Becky Baxter has a vivid memory of her daughter’s first swim lessons. Sarah Thomas was the eager one-year-old girl in the toddler-filled class, which was aimed at helping kids not panic if they fell into a pool. While others cried, Thomas never hesitated, keeping her eyes on her mom even as she was pulled underwater.
The oldest of four girls, Thomas has always been the one to confront challenges without fear, according to Baxter. So, for those closest to her, it wasn’t a surprise when the now-37-year-old decided she wanted to tackle a feat that had never been done before: swim the English Channel four times, nonstop.
The idea came when Thomas was part of the crew for a friend’s swim across the English Channel. As she watched, she wondered what it would take to swim back and how far she could go. Thomas was convinced to try open water swimming when she was 25, after a move to Denver following a swimming career in high school and at the University of Connecticut. Her first 10K in 2007 later turned into 20 miles, and then 40 and 50 miles, which then led to even longer distances—and then record books. Swimming the Channel for the first time in 2012, she’s also completed a two-way crossing of Lake Tahoe, crossed the Catalina Channel and the Cook Strait in New Zealand and more.
So after swimming 104.6 miles in Lake Champlain—setting world records for the first current-neutral swim of over 100 miles and the longest unassisted open-water swim—Thomas decided to put her efforts towards a quad-crossing attempt.
At the top of her sport following Lake Champlain, Thomas had already placed a deposit on a boat (most open water swimmers opt for one as an escort system and safety method in the water) and she planned on focusing her training on her new goal. But in October 2017, a shocking discovery halted her plans: Thomas found a lump in her breast and shortly after, she was diagnosed with Stage 2 breast cancer.
Thomas suddenly faced the diagnosis and all that comes with it, including dreadful chemo treatments and unknown health scares. But as she battled the cancer, Thomas continued to swim as much as she could. During her fight, Thomas received an email from the boat captain she’d previously chosen to lead her Channel journey. Through Thomas’ Facebook posts, he’d been following along with her and wondered if she still planned on coming to England. Am I going to do this? Thomas thought to herself. With additional payments needed to be made on the boat, Thomas responded to the captain with something along the lines of, “Yep, tell me how to pay you.” She was in.
From there, Thomas made a year-long training plan. She was 20 pounds overweight from all of her treatments and wasn’t as fast as she used to be. Since the diagnosis, Thomas also had reconstruction on her right breast, which changed her muscle structure. She worried about having limited shoulder mobility and a lack of power in the water. She also worked a full-time job while training. But she says she wouldn’t have traveled to England if she didn’t believe in her ability to complete the swim. Before her attempt, Thomas dedicated her swim to “all the Survivors out there.”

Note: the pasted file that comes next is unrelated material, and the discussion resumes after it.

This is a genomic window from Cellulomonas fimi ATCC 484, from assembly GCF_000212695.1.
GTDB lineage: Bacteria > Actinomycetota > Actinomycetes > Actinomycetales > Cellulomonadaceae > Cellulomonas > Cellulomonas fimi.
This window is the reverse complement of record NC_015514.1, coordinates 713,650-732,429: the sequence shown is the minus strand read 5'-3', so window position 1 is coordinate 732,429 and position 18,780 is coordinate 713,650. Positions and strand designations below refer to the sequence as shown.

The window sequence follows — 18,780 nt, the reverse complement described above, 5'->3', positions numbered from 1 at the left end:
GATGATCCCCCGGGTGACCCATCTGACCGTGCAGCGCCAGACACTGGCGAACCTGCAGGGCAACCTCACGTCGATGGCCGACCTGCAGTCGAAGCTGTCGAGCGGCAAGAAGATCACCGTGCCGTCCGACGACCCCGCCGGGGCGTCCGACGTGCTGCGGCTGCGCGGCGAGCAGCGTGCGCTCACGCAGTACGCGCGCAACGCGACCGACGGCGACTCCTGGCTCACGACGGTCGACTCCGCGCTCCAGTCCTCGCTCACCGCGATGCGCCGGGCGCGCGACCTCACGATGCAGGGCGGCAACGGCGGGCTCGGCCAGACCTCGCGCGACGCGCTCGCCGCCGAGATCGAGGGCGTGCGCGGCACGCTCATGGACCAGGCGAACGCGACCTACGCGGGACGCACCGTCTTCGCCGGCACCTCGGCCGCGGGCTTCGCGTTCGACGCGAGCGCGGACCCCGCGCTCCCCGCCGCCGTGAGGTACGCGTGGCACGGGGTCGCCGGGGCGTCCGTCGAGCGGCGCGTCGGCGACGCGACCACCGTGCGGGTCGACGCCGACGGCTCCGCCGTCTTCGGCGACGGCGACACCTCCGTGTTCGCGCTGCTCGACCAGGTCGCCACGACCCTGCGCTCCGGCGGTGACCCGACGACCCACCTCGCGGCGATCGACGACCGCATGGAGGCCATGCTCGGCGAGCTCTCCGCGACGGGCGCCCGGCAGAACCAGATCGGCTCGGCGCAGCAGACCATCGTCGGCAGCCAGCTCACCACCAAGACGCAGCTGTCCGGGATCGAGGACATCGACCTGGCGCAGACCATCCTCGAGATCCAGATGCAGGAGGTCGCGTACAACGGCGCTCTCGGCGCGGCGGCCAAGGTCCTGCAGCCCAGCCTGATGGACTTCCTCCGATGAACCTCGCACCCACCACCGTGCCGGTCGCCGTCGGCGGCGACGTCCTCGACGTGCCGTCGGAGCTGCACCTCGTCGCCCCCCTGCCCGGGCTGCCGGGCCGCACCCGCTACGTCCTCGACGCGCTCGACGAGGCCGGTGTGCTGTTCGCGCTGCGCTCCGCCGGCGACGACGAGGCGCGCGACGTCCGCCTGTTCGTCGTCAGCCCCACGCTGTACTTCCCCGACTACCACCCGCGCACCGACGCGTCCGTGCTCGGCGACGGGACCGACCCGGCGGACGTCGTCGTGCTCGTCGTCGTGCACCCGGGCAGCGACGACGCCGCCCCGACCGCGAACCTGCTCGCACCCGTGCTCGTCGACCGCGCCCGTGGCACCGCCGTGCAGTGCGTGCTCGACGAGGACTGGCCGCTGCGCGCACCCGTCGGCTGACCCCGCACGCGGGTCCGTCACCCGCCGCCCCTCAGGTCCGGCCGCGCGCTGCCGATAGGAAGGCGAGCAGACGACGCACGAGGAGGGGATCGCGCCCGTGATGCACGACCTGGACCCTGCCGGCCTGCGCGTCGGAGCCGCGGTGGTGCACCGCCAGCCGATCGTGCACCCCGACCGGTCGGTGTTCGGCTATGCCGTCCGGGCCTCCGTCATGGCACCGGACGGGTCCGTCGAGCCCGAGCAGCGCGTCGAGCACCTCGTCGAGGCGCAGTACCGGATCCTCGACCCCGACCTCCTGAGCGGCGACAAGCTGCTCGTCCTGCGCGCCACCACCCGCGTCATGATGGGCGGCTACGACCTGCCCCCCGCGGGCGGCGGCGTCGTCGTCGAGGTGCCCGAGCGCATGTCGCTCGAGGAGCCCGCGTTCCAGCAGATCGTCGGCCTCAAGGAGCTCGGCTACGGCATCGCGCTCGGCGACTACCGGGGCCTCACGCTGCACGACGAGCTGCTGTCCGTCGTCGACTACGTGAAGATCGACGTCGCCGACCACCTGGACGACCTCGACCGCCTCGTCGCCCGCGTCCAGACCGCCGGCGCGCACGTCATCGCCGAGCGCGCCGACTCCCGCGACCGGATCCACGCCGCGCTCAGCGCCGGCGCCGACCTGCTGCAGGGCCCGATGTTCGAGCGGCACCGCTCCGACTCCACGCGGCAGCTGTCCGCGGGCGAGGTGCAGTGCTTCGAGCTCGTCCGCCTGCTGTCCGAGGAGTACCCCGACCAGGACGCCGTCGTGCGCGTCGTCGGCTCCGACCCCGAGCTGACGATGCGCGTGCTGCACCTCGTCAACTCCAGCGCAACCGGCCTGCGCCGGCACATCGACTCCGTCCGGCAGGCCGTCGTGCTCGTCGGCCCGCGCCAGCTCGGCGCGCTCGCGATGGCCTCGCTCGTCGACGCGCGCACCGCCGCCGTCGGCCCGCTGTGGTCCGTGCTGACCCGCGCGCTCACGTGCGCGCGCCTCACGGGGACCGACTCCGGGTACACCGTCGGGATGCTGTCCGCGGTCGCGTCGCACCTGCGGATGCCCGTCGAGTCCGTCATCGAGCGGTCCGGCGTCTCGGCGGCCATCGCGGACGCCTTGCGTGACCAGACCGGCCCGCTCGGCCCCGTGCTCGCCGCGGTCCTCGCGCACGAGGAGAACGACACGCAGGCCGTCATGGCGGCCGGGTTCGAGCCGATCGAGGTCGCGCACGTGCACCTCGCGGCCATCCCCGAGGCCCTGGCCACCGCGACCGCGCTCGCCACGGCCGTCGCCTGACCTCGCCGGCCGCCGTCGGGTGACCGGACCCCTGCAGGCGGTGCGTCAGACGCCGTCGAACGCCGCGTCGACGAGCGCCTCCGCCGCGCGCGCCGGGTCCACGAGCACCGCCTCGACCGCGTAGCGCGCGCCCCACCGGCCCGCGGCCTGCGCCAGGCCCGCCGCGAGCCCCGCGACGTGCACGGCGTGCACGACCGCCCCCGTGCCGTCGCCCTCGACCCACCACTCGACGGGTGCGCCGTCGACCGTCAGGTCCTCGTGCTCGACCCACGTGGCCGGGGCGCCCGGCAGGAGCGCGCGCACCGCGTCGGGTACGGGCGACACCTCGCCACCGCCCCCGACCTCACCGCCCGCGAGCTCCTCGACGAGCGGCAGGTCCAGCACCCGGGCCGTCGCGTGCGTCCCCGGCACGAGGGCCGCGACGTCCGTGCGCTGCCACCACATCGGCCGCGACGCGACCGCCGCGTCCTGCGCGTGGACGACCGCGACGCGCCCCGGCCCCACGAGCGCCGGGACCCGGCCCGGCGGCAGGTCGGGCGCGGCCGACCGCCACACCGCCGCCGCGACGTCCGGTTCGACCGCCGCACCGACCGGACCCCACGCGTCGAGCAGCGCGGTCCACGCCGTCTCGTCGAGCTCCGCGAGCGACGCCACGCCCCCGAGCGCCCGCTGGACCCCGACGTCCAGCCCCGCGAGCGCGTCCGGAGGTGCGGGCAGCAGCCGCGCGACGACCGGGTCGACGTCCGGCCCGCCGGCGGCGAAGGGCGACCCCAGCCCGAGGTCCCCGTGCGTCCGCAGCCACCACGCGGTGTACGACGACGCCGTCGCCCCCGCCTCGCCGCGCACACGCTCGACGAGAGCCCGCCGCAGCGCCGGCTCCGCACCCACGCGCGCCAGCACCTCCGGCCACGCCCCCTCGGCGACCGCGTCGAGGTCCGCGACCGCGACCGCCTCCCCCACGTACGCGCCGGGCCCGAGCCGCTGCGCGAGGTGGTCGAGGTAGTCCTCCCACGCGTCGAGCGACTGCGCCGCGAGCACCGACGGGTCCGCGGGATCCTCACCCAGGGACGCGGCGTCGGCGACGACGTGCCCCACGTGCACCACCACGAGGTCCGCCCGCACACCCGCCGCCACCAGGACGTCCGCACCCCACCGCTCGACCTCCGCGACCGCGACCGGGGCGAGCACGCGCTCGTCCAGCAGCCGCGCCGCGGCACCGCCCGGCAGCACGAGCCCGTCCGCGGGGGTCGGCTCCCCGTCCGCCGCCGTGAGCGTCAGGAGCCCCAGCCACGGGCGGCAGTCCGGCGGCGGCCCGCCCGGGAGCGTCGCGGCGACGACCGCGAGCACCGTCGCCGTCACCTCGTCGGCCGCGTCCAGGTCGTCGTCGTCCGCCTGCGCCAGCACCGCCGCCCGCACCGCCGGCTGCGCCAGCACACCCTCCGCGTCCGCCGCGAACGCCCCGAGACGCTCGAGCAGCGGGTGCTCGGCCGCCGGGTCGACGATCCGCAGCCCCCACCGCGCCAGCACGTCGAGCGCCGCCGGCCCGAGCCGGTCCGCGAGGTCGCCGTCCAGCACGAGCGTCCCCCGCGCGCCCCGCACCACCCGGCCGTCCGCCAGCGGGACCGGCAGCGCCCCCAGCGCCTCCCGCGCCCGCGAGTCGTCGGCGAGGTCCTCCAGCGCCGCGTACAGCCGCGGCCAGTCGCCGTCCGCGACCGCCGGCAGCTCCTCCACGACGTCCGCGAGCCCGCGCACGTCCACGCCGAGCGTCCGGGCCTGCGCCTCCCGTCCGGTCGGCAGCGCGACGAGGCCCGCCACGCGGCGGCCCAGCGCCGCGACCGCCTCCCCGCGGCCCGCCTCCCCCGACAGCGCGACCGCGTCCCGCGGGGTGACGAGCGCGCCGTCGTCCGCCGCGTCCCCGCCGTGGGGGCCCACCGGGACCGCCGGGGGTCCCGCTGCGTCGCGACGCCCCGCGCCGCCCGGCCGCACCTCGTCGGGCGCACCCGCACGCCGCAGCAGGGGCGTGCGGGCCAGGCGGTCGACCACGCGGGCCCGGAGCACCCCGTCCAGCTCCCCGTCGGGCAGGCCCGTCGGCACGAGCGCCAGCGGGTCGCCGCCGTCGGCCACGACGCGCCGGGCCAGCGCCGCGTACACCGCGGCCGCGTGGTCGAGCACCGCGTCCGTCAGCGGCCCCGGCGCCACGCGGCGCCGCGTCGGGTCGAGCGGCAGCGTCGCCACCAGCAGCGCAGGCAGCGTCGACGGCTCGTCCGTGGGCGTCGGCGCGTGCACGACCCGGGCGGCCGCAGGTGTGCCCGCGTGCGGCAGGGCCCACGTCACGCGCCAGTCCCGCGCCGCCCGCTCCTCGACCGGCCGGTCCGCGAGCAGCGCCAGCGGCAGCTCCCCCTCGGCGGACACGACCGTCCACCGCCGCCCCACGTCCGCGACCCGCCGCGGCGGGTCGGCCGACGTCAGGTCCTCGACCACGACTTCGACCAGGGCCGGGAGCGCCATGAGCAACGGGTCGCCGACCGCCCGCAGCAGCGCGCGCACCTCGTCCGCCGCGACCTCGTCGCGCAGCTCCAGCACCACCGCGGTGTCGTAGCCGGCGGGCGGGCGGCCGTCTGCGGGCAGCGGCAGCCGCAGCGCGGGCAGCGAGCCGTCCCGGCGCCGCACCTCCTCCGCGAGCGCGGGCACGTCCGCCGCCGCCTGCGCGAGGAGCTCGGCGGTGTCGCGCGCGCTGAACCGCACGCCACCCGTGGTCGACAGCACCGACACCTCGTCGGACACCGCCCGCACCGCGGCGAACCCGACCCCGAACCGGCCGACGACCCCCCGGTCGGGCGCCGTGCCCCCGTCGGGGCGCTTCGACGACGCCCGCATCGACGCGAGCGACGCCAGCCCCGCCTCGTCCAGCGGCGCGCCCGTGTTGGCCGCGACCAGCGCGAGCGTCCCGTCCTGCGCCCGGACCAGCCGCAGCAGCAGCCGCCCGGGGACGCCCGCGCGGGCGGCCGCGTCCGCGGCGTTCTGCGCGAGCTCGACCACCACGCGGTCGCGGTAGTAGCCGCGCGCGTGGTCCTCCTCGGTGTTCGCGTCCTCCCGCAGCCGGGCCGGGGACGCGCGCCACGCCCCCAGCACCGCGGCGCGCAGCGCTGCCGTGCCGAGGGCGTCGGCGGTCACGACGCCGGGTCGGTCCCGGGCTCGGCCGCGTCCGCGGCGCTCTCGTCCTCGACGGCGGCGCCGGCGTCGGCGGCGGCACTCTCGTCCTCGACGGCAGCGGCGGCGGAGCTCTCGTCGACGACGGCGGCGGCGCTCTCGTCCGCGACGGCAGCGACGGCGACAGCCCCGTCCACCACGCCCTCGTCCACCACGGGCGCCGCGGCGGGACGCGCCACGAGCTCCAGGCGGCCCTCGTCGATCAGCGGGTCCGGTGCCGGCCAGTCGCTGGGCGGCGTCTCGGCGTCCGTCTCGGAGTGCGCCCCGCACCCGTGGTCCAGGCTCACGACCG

“I never wanted to be limited [or] defined by my cancer journey,” Thomas says. “I think our lives are much more complex than that.”
In the early morning hours of Sept. 17, Thomas jumped into the water and set out to swim the four-way English Channel attempt. A grueling 54 hours later—after several bouts of nausea, vomiting, jellyfish stings and battles against the currents—Thomas officially became the first person ever to swim the English Channel four times non-stop, swimming from England to France and back two times.
“Coming back the way she did, so quickly, and being able to swim to this caliber, it's just a really strong statement about how she didn't lose her identity to cancer,” says Elaine Howley, Thomas’ friend who swam part of the journey with her. As many changes as it brought into her life, she's still her and she's still kicking ass and taking names.”
Before her swim, Thomas carefully selected a small pebble from her home reservoir in Colorado and stuffed it down her suit by her hip to keep it secure for the swim. A few times throughout, she reached for it as a reassuring reminder that everything was OK. When Thomas finally landed back on the English shore, she was greeted by a crowd bearing champagne and M&Ms. And she left the Colorado pebble on the beach, trading it for an English one as a memento of her feat.
Her husband, Ryan Willis, says swimming provided an outlet for her, giving her a purpose as she fought cancer. Thomas says her accomplishment shows that cancer doesn’t have to stop you.
“I think it's a good message to people who are in the middle of it to have a little bit of hope when it feels like you'll [never] move past it or not be sick again,” Thomas says. “It's a dark place in the middle of cancer treatment…[but] you can still do everything that you were doing and you can still have dreams and goals and make plans.”
In a Facebook post from July following a training session in about 62-degree water, Thomas recalls a fisherman telling her she was “bat s--- insane.” Fifty-four hours of no sleep, swimming 84 miles of the English Channel and puking in the dark while you’re swimming may seem that way to most people. But not to Thomas.
“To me, it's more like a compulsion,” she says. “I need to do this. I need to be in the water. I need to be finding limits and pushing boundaries, so it doesn't feel crazy to me. It just feels like something I have to do. I need to do.”